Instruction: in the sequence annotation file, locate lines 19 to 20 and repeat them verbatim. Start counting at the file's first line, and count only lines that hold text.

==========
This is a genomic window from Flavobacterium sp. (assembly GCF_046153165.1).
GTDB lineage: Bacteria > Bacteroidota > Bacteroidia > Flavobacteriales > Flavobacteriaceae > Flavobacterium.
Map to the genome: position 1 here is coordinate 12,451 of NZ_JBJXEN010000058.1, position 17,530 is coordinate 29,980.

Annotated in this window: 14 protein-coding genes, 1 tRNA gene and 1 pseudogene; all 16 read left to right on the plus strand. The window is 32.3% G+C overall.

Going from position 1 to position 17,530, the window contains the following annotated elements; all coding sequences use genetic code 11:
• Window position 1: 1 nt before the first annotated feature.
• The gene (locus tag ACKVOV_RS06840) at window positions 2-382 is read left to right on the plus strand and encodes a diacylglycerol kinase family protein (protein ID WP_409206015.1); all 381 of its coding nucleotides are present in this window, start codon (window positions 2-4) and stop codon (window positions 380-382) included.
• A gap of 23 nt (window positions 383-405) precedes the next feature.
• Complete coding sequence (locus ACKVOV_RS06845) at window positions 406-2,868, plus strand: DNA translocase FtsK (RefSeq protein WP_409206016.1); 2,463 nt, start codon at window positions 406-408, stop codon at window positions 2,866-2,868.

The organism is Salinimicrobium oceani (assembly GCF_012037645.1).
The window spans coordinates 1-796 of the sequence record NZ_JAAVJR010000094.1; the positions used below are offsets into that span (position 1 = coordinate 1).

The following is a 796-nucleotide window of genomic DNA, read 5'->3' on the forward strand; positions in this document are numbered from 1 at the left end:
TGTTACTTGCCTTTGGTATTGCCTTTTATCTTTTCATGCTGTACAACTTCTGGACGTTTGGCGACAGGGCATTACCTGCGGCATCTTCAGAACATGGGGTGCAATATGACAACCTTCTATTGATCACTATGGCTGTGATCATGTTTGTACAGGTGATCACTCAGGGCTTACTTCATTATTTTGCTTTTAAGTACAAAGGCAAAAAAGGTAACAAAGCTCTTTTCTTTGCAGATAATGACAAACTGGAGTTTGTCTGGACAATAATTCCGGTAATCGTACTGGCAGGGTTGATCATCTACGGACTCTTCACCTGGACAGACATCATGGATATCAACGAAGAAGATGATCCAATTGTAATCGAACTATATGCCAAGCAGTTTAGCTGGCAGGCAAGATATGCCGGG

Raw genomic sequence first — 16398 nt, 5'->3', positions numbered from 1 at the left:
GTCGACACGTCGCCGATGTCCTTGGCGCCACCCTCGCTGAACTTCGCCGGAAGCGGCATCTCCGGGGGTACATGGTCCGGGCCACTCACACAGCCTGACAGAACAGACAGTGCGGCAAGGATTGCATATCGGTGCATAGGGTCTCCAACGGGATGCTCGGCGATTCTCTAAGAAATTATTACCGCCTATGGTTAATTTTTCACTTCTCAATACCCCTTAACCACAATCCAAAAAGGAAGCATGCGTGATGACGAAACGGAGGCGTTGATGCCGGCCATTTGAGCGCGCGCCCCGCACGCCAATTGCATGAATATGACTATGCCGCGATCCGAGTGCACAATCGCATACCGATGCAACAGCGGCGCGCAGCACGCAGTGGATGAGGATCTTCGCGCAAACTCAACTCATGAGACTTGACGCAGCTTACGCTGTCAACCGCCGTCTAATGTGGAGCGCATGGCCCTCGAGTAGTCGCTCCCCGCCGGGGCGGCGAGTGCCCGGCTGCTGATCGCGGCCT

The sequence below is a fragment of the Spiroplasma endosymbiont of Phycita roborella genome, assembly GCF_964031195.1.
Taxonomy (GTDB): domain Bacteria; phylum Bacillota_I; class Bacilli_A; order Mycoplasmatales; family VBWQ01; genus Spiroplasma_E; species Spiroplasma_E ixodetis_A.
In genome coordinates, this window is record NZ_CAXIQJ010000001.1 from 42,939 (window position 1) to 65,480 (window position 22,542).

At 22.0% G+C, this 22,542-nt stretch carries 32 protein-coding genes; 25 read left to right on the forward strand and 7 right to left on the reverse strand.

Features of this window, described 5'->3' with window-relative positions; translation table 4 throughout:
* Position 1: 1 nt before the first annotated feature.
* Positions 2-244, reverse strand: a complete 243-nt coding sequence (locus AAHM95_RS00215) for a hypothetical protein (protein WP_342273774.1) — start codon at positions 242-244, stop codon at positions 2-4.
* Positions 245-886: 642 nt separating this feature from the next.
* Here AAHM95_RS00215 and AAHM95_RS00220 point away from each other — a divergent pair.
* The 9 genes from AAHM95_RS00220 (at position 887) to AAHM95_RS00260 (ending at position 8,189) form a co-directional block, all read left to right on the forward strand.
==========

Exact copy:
At 22.0% G+C, this 22,542-nt stretch carries 32 protein-coding genes; 25 read left to right on the forward strand and 7 right to left on the reverse strand.

Features of this window, described 5'->3' with window-relative positions; translation table 4 throughout: